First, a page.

Aparicio ― a 26-year-old born in Oaxaca, Mexico, of indigenous Mixtec descent ― was a newcomer to acting when she was selected to play the lead role of Cleo in Cuarón’s film, according to The New York Times. The semi-autobiographical black-and-white movie tells the story of a domestic worker and the family she works for in early-1970s Mexico City.
“Stereotypes are being broken: that only people with a certain profile can aspire to be in a movie or on the cover of a magazine,” Aparicio said in a video for Vogue México. “People are knowing other faces of Mexico ― it’s something that makes me so happy and proud of my roots.”
Aparicio is only the second Mexican woman to be nominated for an Oscar for Best Actress, per the Times ― following Salma Hayek in the 2002 film “Frida,” about Mexican painter Frida Kahlo.
The Academy of Motion Picture Arts and Sciences, which hosts the awards, confirmed to HuffPost on Wednesday that Aparicio is the first indigenous woman to be nominated in the Best Actress category.
On Tuesday morning, Aparicio posted a video on Twitter showing her crying apparent tears of joy upon receiving the news of her Oscar nomination.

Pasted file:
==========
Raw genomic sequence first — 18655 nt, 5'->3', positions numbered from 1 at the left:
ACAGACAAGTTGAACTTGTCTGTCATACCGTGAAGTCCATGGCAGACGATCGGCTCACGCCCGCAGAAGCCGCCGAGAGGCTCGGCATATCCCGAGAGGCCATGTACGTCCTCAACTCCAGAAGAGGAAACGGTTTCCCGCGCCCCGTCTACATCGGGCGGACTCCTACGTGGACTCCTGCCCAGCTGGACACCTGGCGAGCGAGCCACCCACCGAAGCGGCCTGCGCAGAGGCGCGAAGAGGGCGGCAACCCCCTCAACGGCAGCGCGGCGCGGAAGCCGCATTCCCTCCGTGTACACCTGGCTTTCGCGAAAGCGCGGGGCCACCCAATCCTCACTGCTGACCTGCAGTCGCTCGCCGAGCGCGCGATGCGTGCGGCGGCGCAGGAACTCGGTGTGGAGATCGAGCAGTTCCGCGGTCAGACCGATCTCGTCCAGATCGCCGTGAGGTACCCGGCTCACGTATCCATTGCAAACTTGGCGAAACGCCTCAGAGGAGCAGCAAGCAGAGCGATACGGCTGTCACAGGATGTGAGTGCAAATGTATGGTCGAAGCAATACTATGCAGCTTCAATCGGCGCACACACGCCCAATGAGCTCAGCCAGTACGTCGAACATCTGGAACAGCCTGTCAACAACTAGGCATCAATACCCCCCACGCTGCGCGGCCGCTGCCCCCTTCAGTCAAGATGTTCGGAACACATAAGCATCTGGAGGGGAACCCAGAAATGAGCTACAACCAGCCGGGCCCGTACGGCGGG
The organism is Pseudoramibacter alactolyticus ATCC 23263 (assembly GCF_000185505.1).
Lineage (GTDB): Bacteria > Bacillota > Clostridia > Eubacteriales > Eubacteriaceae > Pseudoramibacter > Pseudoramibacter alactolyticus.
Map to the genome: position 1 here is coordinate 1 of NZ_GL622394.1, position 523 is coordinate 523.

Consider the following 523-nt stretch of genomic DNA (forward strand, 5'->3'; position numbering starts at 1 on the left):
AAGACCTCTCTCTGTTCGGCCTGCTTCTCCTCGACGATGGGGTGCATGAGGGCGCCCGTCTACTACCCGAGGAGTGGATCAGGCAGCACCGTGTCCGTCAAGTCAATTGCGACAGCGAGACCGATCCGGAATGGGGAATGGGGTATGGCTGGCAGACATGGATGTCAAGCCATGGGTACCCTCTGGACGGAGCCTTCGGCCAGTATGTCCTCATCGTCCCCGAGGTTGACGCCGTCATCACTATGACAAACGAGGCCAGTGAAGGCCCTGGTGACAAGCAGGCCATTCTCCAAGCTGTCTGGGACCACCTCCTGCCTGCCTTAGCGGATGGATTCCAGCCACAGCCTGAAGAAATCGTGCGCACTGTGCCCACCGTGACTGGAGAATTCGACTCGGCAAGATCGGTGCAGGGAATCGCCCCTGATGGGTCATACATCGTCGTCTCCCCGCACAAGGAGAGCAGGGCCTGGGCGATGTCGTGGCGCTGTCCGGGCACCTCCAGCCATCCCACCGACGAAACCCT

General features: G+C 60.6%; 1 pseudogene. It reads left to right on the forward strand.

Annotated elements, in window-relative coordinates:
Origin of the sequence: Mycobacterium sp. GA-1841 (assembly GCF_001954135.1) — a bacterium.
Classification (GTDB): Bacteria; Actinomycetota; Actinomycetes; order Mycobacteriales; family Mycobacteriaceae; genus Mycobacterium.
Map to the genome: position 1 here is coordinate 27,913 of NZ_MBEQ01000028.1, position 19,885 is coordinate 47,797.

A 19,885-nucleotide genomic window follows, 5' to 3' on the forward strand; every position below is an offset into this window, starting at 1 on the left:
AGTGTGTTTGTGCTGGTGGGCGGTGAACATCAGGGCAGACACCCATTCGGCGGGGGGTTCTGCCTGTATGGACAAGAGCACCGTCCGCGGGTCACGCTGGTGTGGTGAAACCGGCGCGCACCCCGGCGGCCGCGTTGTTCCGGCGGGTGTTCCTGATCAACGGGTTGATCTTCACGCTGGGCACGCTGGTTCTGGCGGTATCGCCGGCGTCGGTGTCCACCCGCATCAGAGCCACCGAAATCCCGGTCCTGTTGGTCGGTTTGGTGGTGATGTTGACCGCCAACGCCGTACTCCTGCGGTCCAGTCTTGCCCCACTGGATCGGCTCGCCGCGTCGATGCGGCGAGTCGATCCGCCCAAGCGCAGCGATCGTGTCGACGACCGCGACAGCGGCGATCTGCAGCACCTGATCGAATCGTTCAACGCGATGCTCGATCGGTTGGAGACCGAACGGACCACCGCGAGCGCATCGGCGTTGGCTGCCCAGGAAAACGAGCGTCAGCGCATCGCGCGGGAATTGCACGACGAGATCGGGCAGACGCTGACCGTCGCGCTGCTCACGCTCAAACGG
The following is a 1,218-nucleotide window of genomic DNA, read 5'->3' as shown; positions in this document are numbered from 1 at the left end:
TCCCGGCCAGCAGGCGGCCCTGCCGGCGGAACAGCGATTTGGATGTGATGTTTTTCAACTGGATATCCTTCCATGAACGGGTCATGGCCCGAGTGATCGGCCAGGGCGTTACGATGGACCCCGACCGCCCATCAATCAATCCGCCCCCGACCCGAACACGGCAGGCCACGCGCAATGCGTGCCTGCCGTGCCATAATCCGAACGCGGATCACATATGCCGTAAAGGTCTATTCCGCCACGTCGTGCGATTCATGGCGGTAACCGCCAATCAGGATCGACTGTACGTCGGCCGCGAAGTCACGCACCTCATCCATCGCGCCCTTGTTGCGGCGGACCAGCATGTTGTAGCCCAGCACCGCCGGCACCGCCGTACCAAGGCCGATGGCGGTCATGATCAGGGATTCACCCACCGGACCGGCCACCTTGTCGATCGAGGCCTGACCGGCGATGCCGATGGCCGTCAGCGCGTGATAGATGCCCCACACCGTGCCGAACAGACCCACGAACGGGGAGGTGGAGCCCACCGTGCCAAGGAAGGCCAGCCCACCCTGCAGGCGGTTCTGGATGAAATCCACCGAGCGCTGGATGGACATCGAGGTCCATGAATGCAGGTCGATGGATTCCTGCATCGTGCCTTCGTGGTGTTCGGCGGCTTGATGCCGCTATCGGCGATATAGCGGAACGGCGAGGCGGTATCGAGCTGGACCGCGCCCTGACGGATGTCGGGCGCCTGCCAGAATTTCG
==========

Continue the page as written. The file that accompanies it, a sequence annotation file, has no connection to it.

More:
“Extremely happy,” she wrote in the post. “When I woke up today … I wasn’t expecting this.”
— Yalitza Aparicio Martínez (@YalitzaAparicio) January 22, 2019
Aparicio’s role in “Roma” has sparked a much-needed conversation about the status of Mexico’s indigenous people, who have long been discriminated against.
Around 20 percent of the Mexican population self-identifies as indigenous, per a 2018 United Nations report, which also details how indigenous people in the country face “serious challenges in the exercise of their human rights,” including “profound” inequality, poverty and discrimination.
The film and Aparicio’s story has also brought to the fore issues of class and the all-too-frequent exploitation of domestic workers. Aparicio’s own mother was a domestic worker.
“I do think that this role that Alfonso gave me, and his focus on my character in his film, has really turned attention to the plight of domestic workers,” she told The New York Times. “[It has] raised people’s awareness that they need to be treated better and that they are due certain rights.”
This story has been updated with the Academy’s confirmation that Aparicio is the first indigenous nominee in her category.
This article originally appeared on HuffPost.